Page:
Why Aren’t You Getting That Raise?

Janet Yellen and the Federal Reserve Bank have a problem.  The economy is weakening by the most basic of measurements and yet, they have continued to tell us things are getting better.

The most basic of measurements of employee productivity clearly show otherwise.

The amount of profit earned after taxes annually per employee on behalf of businesses has fallen to a six year low.  For how long overall will American businesses attempt to expand if they are generating less profit per employee? Continue reading

Earnings Crush(ed)

Total Earnings by quarter Up Same Down $952.48 $972.31 $999.32 $983.51 $1,099.24
QTR Change % year over year 49.94% 810 45 767 -13.35% -10.39% -2.96% 3.52% 11.25%

Here’s the pivotal point I have been watching for on the economy.  Less than 50% of the companies listed in the Valueline Index made more money for their most recently reported quarter than they did one year ago.  And the steepness of that drop is severe.

For the most recent data I have, companies earned $952.48 on a per share basis.  That is down from the same period of a year ago of $1,099.24 on a per share basis.

The most recent quarter was also the worst of the last four quarters.

On average, the stocks made 13.35% less in income per share than they did one year ago.  This means that adding up all the stocks that made more than they did a year ago and all the ones that made less than they did a year ago, and the total is down a whopping 13.35%.

Do you think those businesses will be expanding for the rest of the year?  Or fighting for survival?

I have not seen this indicator of mine turn negative since the last recession.  It’s not a normal event, and it indicates that there is something wrong with this economy.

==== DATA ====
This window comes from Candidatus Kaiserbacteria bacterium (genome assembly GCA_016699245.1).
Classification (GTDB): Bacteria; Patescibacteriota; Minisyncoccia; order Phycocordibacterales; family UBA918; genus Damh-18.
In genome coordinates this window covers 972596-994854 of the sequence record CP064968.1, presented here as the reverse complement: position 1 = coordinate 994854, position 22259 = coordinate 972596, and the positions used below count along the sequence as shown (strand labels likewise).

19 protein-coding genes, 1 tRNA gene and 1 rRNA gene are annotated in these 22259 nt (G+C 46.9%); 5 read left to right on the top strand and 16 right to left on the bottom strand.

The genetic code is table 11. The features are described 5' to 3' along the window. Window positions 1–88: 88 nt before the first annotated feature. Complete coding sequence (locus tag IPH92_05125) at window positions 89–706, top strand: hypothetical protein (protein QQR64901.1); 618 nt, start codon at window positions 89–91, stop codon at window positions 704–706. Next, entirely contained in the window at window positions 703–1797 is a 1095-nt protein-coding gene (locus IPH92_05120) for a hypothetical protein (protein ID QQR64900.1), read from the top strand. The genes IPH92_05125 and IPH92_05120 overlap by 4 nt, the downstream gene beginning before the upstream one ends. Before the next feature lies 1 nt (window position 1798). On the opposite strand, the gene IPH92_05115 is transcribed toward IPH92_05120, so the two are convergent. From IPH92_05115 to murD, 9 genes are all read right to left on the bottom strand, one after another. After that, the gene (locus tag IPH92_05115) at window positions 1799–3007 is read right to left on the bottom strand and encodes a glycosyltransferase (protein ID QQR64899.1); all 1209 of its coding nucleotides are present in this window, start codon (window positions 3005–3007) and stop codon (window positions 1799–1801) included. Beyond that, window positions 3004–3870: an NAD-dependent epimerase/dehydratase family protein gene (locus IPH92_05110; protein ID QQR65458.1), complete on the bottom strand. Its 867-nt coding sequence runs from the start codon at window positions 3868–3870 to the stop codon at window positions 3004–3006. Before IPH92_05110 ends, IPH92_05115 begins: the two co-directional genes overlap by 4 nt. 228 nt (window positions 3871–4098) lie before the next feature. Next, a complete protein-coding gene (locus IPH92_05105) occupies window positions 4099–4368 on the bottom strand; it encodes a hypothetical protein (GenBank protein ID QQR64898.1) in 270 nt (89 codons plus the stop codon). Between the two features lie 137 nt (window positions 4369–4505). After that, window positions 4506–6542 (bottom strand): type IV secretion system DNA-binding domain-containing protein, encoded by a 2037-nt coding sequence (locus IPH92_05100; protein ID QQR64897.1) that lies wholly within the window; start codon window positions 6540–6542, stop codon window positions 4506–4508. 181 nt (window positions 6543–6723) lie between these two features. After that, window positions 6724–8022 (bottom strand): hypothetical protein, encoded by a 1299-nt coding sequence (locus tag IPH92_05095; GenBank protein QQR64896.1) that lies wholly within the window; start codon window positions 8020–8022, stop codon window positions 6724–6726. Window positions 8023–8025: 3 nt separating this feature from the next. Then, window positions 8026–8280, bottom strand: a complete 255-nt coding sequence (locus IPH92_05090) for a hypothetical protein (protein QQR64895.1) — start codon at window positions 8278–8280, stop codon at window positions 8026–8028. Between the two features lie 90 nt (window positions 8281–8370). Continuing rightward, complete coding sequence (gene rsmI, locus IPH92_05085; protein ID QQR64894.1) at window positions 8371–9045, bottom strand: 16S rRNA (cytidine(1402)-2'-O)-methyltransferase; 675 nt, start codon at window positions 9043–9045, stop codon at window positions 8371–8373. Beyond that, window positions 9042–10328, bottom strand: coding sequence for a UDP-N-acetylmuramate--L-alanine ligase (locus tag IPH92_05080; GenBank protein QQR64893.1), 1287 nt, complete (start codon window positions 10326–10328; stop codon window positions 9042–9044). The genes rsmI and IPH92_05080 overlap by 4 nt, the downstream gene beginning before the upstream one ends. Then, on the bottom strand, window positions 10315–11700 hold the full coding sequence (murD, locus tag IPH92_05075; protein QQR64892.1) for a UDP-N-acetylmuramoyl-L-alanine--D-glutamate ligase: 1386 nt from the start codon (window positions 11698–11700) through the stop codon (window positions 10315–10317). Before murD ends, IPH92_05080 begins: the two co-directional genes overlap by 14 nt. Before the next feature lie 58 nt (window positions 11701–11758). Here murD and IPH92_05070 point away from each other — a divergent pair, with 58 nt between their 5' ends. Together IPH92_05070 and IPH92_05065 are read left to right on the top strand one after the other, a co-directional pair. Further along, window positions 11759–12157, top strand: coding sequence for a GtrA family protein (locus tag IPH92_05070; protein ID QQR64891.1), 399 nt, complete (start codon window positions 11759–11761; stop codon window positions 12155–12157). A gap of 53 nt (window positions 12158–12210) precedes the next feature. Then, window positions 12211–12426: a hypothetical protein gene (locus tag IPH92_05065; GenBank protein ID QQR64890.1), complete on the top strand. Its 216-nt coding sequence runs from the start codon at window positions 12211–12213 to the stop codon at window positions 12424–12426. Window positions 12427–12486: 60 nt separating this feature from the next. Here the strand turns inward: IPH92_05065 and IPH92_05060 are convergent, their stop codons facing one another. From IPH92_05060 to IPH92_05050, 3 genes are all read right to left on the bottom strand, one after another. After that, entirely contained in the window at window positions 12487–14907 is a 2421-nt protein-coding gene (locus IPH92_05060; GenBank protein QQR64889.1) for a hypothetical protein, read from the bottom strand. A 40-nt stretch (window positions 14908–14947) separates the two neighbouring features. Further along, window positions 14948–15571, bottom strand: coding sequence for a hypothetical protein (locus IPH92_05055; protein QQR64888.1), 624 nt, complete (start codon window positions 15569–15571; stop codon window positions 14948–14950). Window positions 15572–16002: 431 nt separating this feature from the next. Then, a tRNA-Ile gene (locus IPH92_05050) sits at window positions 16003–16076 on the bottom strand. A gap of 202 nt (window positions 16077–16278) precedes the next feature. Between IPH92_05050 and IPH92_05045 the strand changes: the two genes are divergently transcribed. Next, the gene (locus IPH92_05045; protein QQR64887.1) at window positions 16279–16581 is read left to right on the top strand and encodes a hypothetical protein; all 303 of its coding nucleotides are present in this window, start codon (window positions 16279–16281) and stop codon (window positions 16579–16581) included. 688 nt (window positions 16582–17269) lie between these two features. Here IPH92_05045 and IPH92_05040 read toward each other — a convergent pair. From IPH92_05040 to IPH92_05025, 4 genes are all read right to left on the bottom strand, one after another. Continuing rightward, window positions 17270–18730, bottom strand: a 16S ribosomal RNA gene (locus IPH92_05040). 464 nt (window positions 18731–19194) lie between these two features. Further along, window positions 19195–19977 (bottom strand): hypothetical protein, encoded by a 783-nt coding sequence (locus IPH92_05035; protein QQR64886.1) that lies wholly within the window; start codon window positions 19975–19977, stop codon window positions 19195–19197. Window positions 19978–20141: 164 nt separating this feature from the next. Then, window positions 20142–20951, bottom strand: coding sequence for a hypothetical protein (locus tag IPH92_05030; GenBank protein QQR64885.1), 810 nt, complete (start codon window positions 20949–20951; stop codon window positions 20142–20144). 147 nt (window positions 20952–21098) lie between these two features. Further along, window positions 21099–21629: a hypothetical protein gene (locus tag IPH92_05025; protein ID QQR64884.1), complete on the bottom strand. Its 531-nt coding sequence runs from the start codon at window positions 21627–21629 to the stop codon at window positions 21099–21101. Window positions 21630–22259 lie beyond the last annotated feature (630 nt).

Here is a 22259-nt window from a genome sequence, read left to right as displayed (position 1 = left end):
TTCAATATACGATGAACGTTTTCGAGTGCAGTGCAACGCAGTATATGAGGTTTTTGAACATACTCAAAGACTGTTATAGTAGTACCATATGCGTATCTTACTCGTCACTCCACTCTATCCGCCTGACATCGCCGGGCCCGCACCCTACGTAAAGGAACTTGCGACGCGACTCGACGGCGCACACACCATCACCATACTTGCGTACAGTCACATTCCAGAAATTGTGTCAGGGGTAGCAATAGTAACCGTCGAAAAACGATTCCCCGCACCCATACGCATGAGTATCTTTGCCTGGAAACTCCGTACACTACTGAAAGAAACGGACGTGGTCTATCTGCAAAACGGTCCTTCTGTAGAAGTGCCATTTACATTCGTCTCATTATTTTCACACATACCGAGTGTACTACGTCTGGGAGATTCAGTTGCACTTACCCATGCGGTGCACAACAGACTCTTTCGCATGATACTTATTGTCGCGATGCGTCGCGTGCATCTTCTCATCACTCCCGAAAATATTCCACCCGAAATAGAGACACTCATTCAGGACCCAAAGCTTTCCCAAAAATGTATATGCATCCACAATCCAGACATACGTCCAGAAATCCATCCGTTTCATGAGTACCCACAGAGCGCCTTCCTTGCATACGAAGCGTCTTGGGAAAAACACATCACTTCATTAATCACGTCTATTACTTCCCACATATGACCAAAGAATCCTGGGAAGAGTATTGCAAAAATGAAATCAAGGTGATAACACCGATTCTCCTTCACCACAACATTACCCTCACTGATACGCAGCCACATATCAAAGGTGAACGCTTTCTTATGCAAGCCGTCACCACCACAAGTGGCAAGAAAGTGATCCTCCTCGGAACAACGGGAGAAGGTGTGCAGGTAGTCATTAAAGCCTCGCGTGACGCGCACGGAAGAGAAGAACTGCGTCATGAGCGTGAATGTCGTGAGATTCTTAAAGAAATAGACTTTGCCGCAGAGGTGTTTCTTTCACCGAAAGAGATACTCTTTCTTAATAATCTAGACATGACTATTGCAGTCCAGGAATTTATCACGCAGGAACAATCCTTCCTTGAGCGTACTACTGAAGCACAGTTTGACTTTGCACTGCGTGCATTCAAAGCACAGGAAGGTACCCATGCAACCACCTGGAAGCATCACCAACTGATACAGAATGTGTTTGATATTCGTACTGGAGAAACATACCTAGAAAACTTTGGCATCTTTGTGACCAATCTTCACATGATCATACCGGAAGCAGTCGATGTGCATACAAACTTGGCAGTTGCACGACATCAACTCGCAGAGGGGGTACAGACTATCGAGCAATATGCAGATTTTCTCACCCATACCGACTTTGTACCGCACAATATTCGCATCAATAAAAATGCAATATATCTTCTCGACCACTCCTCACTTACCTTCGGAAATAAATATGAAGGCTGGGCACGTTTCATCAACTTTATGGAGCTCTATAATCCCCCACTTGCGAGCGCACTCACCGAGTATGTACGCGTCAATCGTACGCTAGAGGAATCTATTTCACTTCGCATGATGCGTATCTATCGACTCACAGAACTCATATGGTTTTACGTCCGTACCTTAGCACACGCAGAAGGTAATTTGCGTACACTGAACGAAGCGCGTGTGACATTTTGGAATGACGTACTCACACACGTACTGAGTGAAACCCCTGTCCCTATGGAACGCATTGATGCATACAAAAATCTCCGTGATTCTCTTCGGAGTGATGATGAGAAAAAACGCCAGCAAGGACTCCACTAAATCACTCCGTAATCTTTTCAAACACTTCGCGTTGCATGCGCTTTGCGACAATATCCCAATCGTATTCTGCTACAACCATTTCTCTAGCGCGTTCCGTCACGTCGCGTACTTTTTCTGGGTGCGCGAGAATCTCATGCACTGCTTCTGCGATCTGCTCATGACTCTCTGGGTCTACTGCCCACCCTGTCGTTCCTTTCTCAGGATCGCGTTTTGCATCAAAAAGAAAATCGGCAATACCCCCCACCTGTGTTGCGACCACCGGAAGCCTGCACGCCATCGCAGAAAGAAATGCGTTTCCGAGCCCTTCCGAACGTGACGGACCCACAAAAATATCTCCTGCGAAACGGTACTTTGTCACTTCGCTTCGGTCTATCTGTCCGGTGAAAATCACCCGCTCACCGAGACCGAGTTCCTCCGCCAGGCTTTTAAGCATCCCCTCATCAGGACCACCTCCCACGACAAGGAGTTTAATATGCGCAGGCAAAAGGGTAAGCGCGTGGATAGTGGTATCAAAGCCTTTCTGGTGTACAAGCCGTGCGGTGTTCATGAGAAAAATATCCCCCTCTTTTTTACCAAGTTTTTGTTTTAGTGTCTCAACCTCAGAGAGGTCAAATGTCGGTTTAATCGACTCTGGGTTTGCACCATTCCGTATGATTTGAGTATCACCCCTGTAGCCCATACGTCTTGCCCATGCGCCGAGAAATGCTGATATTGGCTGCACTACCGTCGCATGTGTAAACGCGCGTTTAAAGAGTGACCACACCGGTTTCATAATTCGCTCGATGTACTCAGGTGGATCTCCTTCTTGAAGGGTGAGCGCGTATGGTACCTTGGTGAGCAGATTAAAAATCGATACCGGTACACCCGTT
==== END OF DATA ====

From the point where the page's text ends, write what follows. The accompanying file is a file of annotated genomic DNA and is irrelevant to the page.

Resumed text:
The regulatory and tax burdens faced by American businesses are crushing the bottom line.  Obamacare is crushing the bottom line.

The Federal Reserve, with rising fuel prices year over year, and low unemployment(thanks to a plethora of low paying part time waiter and bartender jobs) will have no choice to but to raise rates at least once more this year.

Those rate increases, which will affect the refinancing of the the debt that American corporations hold at record levels, will decimate the bottom line even further.

These are not one time or one off events.  This is the cost of doing business in the United States today.

Further compounding the bleak picture is the outlook going forward.

Dow 30 Profits Analysis 20160517

 

2012 2013 2014 2015 2016 2017 2021
Dow 30 Total Profits(millions) $347,711 $341,897 $351,263 $326,459 $319,660 $351,990 $469,760
Change $24,953 -$5,814 $9,366 -$24,804 -$6,799 $32,330 $143,301
% YOY 7.73% -1.67% 2.74% -7.06% -2.08% 10.11% 40.80%

Above is an analysis of the profits of the DOW 30 Industrials in total dollars earned.

The year 2015 was the worst  since the year 2011.  Adding icing to that cake is the forecast that 2016 will be worse than 2015.

The year 2017 will get us back to the performance we saw in the year 2014.  We have lost years of economic performance gains while the Federal Reserve Bank has constantly told us that we had an improving US economy.